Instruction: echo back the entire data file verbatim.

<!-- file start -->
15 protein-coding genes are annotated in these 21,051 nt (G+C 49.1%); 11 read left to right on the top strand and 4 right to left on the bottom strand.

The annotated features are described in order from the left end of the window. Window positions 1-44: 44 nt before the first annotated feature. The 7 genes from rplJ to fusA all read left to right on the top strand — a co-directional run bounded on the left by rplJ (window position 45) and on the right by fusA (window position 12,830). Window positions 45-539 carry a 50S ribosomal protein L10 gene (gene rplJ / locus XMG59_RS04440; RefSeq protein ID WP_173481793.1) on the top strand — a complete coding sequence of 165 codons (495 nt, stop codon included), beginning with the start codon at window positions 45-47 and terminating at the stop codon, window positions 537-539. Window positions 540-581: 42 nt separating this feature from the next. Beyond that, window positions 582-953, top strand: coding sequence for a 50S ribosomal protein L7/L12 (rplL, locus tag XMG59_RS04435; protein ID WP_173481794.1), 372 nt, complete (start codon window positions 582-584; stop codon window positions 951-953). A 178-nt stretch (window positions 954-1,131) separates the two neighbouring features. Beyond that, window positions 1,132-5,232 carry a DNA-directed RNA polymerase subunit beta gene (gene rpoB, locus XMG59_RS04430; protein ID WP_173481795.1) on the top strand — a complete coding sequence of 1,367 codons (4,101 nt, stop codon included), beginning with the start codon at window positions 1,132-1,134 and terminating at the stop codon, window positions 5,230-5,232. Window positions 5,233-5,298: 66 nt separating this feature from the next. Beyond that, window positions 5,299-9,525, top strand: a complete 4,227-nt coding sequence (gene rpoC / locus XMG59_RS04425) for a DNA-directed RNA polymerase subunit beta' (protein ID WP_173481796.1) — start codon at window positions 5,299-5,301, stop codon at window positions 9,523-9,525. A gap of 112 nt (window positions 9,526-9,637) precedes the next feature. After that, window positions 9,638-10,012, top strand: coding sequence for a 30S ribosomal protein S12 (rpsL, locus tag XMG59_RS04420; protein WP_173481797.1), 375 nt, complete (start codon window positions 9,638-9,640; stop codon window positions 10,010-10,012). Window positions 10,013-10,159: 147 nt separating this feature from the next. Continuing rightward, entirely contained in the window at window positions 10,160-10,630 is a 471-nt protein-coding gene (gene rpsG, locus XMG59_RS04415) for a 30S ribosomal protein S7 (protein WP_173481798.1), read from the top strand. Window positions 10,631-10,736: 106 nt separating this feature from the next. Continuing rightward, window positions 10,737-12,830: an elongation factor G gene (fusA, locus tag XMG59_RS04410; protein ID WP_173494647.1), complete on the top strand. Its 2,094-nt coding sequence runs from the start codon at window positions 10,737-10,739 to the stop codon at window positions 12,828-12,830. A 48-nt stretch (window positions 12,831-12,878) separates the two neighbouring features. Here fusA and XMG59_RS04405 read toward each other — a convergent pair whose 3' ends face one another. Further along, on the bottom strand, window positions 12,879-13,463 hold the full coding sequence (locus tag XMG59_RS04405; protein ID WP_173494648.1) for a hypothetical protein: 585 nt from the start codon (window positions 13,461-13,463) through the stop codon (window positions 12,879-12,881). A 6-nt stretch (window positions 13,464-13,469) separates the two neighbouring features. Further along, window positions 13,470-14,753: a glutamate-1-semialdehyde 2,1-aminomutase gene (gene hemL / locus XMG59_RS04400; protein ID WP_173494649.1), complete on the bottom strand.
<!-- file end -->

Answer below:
15 protein-coding genes are annotated in these 21,051 nt (G+C 49.1%); 11 read left to right on the top strand and 4 right to left on the bottom strand.

The annotated features are described in order from the left end of the window. Window positions 1-44: 44 nt before the first annotated feature. The 7 genes from rplJ to fusA all read left to right on the top strand — a co-directional run bounded on the left by rplJ (window position 45) and on the right by fusA (window position 12,830). Window positions 45-539 carry a 50S ribosomal protein L10 gene (gene rplJ / locus XMG59_RS04440; RefSeq protein ID WP_173481793.1) on the top strand — a complete coding sequence of 165 codons (495 nt, stop codon included), beginning with the start codon at window positions 45-47 and terminating at the stop codon, window positions 537-539. Window positions 540-581: 42 nt separating this feature from the next. Beyond that, window positions 582-953, top strand: coding sequence for a 50S ribosomal protein L7/L12 (rplL, locus tag XMG59_RS04435; protein ID WP_173481794.1), 372 nt, complete (start codon window positions 582-584; stop codon window positions 951-953). A 178-nt stretch (window positions 954-1,131) separates the two neighbouring features. Beyond that, window positions 1,132-5,232 carry a DNA-directed RNA polymerase subunit beta gene (gene rpoB, locus XMG59_RS04430; protein ID WP_173481795.1) on the top strand — a complete coding sequence of 1,367 codons (4,101 nt, stop codon included), beginning with the start codon at window positions 1,132-1,134 and terminating at the stop codon, window positions 5,230-5,232. Window positions 5,233-5,298: 66 nt separating this feature from the next. Beyond that, window positions 5,299-9,525, top strand: a complete 4,227-nt coding sequence (gene rpoC / locus XMG59_RS04425) for a DNA-directed RNA polymerase subunit beta' (protein ID WP_173481796.1) — start codon at window positions 5,299-5,301, stop codon at window positions 9,523-9,525. A gap of 112 nt (window positions 9,526-9,637) precedes the next feature. After that, window positions 9,638-10,012, top strand: coding sequence for a 30S ribosomal protein S12 (rpsL, locus tag XMG59_RS04420; protein WP_173481797.1), 375 nt, complete (start codon window positions 9,638-9,640; stop codon window positions 10,010-10,012). Window positions 10,013-10,159: 147 nt separating this feature from the next. Continuing rightward, entirely contained in the window at window positions 10,160-10,630 is a 471-nt protein-coding gene (gene rpsG, locus XMG59_RS04415) for a 30S ribosomal protein S7 (protein WP_173481798.1), read from the top strand. Window positions 10,631-10,736: 106 nt separating this feature from the next. Continuing rightward, window positions 10,737-12,830: an elongation factor G gene (fusA, locus tag XMG59_RS04410; protein ID WP_173494647.1), complete on the top strand. Its 2,094-nt coding sequence runs from the start codon at window positions 10,737-10,739 to the stop codon at window positions 12,828-12,830. A 48-nt stretch (window positions 12,831-12,878) separates the two neighbouring features. Here fusA and XMG59_RS04405 read toward each other — a convergent pair whose 3' ends face one another. Further along, on the bottom strand, window positions 12,879-13,463 hold the full coding sequence (locus tag XMG59_RS04405; protein ID WP_173494648.1) for a hypothetical protein: 585 nt from the start codon (window positions 13,461-13,463) through the stop codon (window positions 12,879-12,881). A 6-nt stretch (window positions 13,464-13,469) separates the two neighbouring features. Further along, window positions 13,470-14,753: a glutamate-1-semialdehyde 2,1-aminomutase gene (gene hemL / locus XMG59_RS04400; protein ID WP_173494649.1), complete on the bottom strand.